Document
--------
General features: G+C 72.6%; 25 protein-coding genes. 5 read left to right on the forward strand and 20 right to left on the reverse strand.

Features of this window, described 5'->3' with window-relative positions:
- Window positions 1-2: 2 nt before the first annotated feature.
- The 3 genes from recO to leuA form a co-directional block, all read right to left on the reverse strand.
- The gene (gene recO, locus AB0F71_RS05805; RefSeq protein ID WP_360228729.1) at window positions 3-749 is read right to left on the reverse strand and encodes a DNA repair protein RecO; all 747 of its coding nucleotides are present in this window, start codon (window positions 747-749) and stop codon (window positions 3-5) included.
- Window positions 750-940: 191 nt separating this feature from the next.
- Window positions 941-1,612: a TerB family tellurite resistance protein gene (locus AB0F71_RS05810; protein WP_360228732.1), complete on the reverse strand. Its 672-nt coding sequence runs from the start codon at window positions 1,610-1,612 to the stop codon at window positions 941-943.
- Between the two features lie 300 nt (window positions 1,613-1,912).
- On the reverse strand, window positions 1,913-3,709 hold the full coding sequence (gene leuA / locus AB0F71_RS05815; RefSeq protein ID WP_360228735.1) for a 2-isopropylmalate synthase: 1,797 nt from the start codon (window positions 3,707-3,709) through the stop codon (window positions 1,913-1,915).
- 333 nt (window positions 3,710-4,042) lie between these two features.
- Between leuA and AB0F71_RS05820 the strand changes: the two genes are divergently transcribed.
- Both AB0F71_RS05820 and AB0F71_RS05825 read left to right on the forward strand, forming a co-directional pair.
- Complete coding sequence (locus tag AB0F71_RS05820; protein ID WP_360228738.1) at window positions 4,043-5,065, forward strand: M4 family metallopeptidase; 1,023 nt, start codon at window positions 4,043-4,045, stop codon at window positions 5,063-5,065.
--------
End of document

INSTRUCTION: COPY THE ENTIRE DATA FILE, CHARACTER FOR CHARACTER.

General features: G+C 72.6%; 25 protein-coding genes. 5 read left to right on the forward strand and 20 right to left on the reverse strand.

Features of this window, described 5'->3' with window-relative positions:
- Window positions 1-2: 2 nt before the first annotated feature.
- The 3 genes from recO to leuA form a co-directional block, all read right to left on the reverse strand.
- The gene (gene recO, locus AB0F71_RS05805; RefSeq protein ID WP_360228729.1) at window positions 3-749 is read right to left on the reverse strand and encodes a DNA repair protein RecO; all 747 of its coding nucleotides are present in this window, start codon (window positions 747-749) and stop codon (window positions 3-5) included.
- Window positions 750-940: 191 nt separating this feature from the next.
- Window positions 941-1,612: a TerB family tellurite resistance protein gene (locus AB0F71_RS05810; protein WP_360228732.1), complete on the reverse strand. Its 672-nt coding sequence runs from the start codon at window positions 1,610-1,612 to the stop codon at window positions 941-943.
- Between the two features lie 300 nt (window positions 1,613-1,912).
- On the reverse strand, window positions 1,913-3,709 hold the full coding sequence (gene leuA / locus AB0F71_RS05815; RefSeq protein ID WP_360228735.1) for a 2-isopropylmalate synthase: 1,797 nt from the start codon (window positions 3,707-3,709) through the stop codon (window positions 1,913-1,915).
- 333 nt (window positions 3,710-4,042) lie between these two features.
- Between leuA and AB0F71_RS05820 the strand changes: the two genes are divergently transcribed.
- Both AB0F71_RS05820 and AB0F71_RS05825 read left to right on the forward strand, forming a co-directional pair.
- Complete coding sequence (locus tag AB0F71_RS05820; protein ID WP_360228738.1) at window positions 4,043-5,065, forward strand: M4 family metallopeptidase; 1,023 nt, start codon at window positions 4,043-4,045, stop codon at window positions 5,063-5,065.